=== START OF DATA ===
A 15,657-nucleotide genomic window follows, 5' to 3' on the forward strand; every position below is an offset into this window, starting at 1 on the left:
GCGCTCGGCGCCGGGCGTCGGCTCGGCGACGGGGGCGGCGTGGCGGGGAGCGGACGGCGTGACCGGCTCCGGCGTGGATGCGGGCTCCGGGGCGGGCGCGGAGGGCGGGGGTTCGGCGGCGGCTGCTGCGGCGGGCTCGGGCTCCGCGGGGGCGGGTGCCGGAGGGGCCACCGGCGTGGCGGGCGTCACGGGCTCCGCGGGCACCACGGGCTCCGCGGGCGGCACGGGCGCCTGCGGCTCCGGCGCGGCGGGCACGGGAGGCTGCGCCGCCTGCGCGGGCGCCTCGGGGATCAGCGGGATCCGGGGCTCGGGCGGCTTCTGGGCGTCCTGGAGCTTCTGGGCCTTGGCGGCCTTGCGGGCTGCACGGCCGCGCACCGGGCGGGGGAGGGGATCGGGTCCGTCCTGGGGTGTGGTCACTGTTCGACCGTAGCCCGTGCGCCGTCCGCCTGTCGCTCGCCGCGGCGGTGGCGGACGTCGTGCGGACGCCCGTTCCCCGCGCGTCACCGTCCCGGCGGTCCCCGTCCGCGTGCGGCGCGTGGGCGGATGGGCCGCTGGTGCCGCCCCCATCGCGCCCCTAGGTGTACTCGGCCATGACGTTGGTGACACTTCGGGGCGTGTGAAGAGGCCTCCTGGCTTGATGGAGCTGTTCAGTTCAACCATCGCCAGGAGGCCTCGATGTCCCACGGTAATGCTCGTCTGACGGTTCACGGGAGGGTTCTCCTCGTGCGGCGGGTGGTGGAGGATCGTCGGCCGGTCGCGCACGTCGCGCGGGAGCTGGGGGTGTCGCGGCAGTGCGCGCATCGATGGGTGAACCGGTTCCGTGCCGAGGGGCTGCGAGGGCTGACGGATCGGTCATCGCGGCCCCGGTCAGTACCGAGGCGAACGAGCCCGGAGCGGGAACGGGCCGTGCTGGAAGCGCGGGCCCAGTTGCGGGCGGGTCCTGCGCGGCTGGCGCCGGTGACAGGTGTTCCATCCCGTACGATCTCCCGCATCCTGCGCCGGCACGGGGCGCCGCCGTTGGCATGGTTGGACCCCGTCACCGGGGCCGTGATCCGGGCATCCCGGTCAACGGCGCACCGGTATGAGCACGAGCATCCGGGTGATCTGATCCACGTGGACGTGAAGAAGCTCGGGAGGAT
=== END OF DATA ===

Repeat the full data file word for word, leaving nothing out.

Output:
A 15,657-nucleotide genomic window follows, 5' to 3' on the forward strand; every position below is an offset into this window, starting at 1 on the left:
GCGCTCGGCGCCGGGCGTCGGCTCGGCGACGGGGGCGGCGTGGCGGGGAGCGGACGGCGTGACCGGCTCCGGCGTGGATGCGGGCTCCGGGGCGGGCGCGGAGGGCGGGGGTTCGGCGGCGGCTGCTGCGGCGGGCTCGGGCTCCGCGGGGGCGGGTGCCGGAGGGGCCACCGGCGTGGCGGGCGTCACGGGCTCCGCGGGCACCACGGGCTCCGCGGGCGGCACGGGCGCCTGCGGCTCCGGCGCGGCGGGCACGGGAGGCTGCGCCGCCTGCGCGGGCGCCTCGGGGATCAGCGGGATCCGGGGCTCGGGCGGCTTCTGGGCGTCCTGGAGCTTCTGGGCCTTGGCGGCCTTGCGGGCTGCACGGCCGCGCACCGGGCGGGGGAGGGGATCGGGTCCGTCCTGGGGTGTGGTCACTGTTCGACCGTAGCCCGTGCGCCGTCCGCCTGTCGCTCGCCGCGGCGGTGGCGGACGTCGTGCGGACGCCCGTTCCCCGCGCGTCACCGTCCCGGCGGTCCCCGTCCGCGTGCGGCGCGTGGGCGGATGGGCCGCTGGTGCCGCCCCCATCGCGCCCCTAGGTGTACTCGGCCATGACGTTGGTGACACTTCGGGGCGTGTGAAGAGGCCTCCTGGCTTGATGGAGCTGTTCAGTTCAACCATCGCCAGGAGGCCTCGATGTCCCACGGTAATGCTCGTCTGACGGTTCACGGGAGGGTTCTCCTCGTGCGGCGGGTGGTGGAGGATCGTCGGCCGGTCGCGCACGTCGCGCGGGAGCTGGGGGTGTCGCGGCAGTGCGCGCATCGATGGGTGAACCGGTTCCGTGCCGAGGGGCTGCGAGGGCTGACGGATCGGTCATCGCGGCCCCGGTCAGTACCGAGGCGAACGAGCCCGGAGCGGGAACGGGCCGTGCTGGAAGCGCGGGCCCAGTTGCGGGCGGGTCCTGCGCGGCTGGCGCCGGTGACAGGTGTTCCATCCCGTACGATCTCCCGCATCCTGCGCCGGCACGGGGCGCCGCCGTTGGCATGGTTGGACCCCGTCACCGGGGCCGTGATCCGGGCATCCCGGTCAACGGCGCACCGGTATGAGCACGAGCATCCGGGTGATCTGATCCACGTGGACGTGAAGAAGCTCGGGAGGAT